SDP gets nod to change name
The process of changing Social Democratic Party (SDP) to Communist Party of Kenya (CPK) will now proceed after the Political Parties Dispute Tribunal (PPDT) struck out an objection by a lobby group.
The party will now have a hammer crossed with a sickle as its symbol.
Bunge La Mwananchi had petitioned the tribunal against the change of name after the Registrar of Political Parties Ann Nderitu gave notice on March 7, 2019 and invited those with objections to present them within seven days.
However, on May 13, 2019, PPDT sitting at the Milimani Law Courts established that the lobby group had failed to prove how the issuance of a certificate to the party would prejudice its members’ rights.
“It is hereby ordered that the intended parties’ application filed on April 9, 2019 be, and is hereby struck out for want of jurisdiction. By consent of the parties, the matter is marked as settled,” the tribunal orders read.
Former Imenti Central MP Gitobu Imanyara represented the Communist Party
Ms Nderitu said on Tuesday that the decision of the tribunal means that the process of name change will proceed.
“Whatever remains now is administrative work between us (the office of registrar) and the party leadership,” Ms Nderitu said.
Bunge la Mwananchi is an organisation that meets at Nairobi’s Jeevanjee Gardens.
In a statement after the tribunal ruling, the party’s Secretary-General Benedict Wachira applauded the judgment, saying it has confirmed that CPK is indeed gazetted according to the laws of Kenya.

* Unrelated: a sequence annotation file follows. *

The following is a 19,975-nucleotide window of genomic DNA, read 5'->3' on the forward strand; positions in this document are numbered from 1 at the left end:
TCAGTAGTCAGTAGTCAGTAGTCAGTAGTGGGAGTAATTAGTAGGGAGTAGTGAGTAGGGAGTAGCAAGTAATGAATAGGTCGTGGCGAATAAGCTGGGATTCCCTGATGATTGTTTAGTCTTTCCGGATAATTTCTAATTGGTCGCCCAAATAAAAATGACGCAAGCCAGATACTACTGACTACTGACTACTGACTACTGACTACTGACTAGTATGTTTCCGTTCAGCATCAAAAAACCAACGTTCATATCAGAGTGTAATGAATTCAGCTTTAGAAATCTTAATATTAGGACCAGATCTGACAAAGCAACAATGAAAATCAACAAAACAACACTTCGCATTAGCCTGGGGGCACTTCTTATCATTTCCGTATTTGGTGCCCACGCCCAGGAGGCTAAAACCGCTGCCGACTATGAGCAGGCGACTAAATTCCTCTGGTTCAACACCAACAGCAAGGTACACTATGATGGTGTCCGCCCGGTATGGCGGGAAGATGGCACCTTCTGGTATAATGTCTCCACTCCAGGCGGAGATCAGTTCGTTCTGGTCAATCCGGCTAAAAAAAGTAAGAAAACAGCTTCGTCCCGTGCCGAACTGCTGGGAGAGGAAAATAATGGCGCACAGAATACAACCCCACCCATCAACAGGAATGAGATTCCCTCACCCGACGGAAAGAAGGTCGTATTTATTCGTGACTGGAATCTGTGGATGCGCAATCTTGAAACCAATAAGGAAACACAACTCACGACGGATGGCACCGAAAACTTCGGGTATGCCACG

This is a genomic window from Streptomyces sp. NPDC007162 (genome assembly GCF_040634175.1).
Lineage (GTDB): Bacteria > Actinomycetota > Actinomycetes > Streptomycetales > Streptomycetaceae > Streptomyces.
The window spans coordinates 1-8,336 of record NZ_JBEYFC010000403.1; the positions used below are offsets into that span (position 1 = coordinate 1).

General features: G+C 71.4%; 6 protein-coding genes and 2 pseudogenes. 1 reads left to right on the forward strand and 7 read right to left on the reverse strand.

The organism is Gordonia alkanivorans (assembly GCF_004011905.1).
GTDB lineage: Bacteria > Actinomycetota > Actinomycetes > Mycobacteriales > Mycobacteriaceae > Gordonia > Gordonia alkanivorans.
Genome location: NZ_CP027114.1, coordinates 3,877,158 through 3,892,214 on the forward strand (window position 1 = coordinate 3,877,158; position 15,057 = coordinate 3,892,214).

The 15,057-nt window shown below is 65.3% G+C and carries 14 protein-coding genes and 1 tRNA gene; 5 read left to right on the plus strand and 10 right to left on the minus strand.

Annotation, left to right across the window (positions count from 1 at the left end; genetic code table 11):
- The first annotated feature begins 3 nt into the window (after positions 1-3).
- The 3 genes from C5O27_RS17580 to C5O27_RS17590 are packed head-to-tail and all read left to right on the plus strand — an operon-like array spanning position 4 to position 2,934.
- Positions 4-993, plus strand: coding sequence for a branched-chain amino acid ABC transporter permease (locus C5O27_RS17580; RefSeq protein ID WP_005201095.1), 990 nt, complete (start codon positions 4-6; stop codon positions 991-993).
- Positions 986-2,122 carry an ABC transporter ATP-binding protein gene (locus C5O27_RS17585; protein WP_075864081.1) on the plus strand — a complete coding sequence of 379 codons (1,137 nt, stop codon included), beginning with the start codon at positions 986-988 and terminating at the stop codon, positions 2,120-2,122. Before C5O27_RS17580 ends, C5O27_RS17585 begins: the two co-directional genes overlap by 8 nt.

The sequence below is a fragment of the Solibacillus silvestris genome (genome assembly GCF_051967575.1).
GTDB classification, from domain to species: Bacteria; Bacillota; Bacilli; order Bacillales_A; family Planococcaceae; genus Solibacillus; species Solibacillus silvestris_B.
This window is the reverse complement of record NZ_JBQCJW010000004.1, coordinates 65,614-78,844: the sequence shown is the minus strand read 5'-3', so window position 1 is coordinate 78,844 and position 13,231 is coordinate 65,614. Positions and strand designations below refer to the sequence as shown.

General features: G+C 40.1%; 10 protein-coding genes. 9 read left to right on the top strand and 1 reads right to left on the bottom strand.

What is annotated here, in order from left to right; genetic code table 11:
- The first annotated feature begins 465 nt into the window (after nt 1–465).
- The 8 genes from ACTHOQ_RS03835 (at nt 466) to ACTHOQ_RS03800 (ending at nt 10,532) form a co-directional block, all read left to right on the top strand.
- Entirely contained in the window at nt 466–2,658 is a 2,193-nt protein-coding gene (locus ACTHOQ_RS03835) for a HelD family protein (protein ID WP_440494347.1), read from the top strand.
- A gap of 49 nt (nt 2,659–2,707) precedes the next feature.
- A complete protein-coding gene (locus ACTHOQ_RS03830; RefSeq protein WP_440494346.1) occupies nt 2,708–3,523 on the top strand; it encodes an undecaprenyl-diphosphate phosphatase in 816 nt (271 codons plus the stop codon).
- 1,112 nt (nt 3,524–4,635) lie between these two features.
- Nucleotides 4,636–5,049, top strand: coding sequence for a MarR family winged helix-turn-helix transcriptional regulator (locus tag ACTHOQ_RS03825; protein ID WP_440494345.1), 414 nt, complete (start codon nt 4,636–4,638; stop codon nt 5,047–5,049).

“The flagrant application by the State-sponsored busy bodies that sought to have the CPK leadership jailed for supporting communism and which opposed the change of the party’s name has been dismissed,” Mr Wachira said in a statement.
He said the victory at the tribunal was a win for Kenyan workers and the global communist movement.
He said the ruling now opens the way for the party to intensify its mass recruitment across the country.
This is the second time the party is winning in its struggle for recognition under the Political Parties Act.
In February, the party went to court after the Registrar of Political Parties refused to gazette its request for a change of name.
The registrar had argued that the party’s name could not be gazetted because Kenya is a capitalist state and that the law did not allow the existence of socialist or communist parties.
But in an out of court settlement, the registrar beat a retreat and signed a consent agreement undertaking to gazette the party's new name and symbol.